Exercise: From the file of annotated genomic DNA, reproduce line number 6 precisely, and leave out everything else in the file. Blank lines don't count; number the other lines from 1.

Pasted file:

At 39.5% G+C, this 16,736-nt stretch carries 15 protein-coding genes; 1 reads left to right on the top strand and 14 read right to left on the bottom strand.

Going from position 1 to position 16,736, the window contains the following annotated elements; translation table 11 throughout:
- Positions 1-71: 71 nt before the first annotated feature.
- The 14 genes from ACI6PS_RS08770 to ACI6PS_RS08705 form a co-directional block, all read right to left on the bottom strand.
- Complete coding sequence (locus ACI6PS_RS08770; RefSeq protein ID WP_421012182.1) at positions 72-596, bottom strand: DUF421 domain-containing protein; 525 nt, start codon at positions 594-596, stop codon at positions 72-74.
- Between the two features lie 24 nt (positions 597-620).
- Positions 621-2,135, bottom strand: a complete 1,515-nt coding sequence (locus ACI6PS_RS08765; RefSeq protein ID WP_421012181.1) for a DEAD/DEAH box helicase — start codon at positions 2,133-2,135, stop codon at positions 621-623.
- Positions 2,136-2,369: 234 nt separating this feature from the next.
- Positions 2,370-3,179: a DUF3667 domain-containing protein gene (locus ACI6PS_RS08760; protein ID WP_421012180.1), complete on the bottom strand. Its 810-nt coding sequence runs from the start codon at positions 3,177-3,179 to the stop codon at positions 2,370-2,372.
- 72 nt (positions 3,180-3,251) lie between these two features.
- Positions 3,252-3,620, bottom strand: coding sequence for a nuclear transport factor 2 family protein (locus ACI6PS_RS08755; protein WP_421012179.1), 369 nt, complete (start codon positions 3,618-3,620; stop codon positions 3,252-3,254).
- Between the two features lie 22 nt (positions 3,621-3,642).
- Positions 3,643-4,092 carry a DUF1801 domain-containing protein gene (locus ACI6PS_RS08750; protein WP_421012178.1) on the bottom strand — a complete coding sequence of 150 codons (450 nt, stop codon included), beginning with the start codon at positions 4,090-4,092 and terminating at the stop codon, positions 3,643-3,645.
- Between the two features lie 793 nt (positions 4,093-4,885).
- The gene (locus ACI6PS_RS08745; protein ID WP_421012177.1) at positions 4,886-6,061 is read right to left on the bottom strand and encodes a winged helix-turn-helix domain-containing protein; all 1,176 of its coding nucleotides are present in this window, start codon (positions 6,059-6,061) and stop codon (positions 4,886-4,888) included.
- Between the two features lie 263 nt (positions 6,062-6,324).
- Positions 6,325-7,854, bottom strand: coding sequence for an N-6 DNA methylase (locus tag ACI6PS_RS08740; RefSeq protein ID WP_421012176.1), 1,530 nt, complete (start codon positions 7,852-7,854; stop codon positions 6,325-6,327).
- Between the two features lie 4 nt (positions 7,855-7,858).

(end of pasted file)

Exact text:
- Between the two features lie 24 nt (positions 597-620).